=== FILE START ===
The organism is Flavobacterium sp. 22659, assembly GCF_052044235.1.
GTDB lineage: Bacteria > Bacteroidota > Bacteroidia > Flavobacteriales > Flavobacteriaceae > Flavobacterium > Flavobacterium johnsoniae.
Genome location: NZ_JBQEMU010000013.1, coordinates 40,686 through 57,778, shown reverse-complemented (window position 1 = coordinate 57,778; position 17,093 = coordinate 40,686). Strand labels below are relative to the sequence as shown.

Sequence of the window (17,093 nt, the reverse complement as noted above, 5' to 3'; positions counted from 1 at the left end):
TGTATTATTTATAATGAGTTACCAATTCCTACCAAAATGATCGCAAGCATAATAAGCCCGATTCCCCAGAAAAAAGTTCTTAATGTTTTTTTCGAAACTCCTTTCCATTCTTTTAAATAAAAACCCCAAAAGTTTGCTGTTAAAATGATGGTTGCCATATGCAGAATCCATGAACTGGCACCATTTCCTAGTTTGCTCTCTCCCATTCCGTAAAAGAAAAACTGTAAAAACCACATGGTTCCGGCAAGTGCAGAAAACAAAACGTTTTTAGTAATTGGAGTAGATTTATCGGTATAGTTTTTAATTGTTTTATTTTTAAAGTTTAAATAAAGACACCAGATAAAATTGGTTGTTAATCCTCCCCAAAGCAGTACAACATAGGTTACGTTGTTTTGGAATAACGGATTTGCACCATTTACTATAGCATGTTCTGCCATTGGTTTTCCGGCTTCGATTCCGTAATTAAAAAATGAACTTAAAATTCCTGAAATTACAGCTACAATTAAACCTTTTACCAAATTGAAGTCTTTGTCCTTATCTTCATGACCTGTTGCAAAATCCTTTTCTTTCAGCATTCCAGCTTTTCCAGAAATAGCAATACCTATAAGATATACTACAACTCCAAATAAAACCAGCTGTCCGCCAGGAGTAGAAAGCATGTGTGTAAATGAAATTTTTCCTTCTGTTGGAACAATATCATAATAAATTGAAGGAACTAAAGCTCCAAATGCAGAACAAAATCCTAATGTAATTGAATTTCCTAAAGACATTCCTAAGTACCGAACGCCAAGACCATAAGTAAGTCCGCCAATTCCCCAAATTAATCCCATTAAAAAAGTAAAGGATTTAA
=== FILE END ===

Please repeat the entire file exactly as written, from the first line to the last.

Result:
The organism is Flavobacterium sp. 22659, assembly GCF_052044235.1.
GTDB lineage: Bacteria > Bacteroidota > Bacteroidia > Flavobacteriales > Flavobacteriaceae > Flavobacterium > Flavobacterium johnsoniae.
Genome location: NZ_JBQEMU010000013.1, coordinates 40,686 through 57,778, shown reverse-complemented (window position 1 = coordinate 57,778; position 17,093 = coordinate 40,686). Strand labels below are relative to the sequence as shown.

Sequence of the window (17,093 nt, the reverse complement as noted above, 5' to 3'; positions counted from 1 at the left end):
TGTATTATTTATAATGAGTTACCAATTCCTACCAAAATGATCGCAAGCATAATAAGCCCGATTCCCCAGAAAAAAGTTCTTAATGTTTTTTTCGAAACTCCTTTCCATTCTTTTAAATAAAAACCCCAAAAGTTTGCTGTTAAAATGATGGTTGCCATATGCAGAATCCATGAACTGGCACCATTTCCTAGTTTGCTCTCTCCCATTCCGTAAAAGAAAAACTGTAAAAACCACATGGTTCCGGCAAGTGCAGAAAACAAAACGTTTTTAGTAATTGGAGTAGATTTATCGGTATAGTTTTTAATTGTTTTATTTTTAAAGTTTAAATAAAGACACCAGATAAAATTGGTTGTTAATCCTCCCCAAAGCAGTACAACATAGGTTACGTTGTTTTGGAATAACGGATTTGCACCATTTACTATAGCATGTTCTGCCATTGGTTTTCCGGCTTCGATTCCGTAATTAAAAAATGAACTTAAAATTCCTGAAATTACAGCTACAATTAAACCTTTTACCAAATTGAAGTCTTTGTCCTTATCTTCATGACCTGTTGCAAAATCCTTTTCTTTCAGCATTCCAGCTTTTCCAGAAATAGCAATACCTATAAGATATACTACAACTCCAAATAAAACCAGCTGTCCGCCAGGAGTAGAAAGCATGTGTGTAAATGAAATTTTTCCTTCTGTTGGAACAATATCATAATAAATTGAAGGAACTAAAGCTCCAAATGCAGAACAAAATCCTAATGTAATTGAATTTCCTAAAGACATTCCTAAGTACCGAACGCCAAGACCATAAGTAAGTCCGCCAATTCCCCAAATTAATCCCATTAAAAAAGTAAAGGATTTAA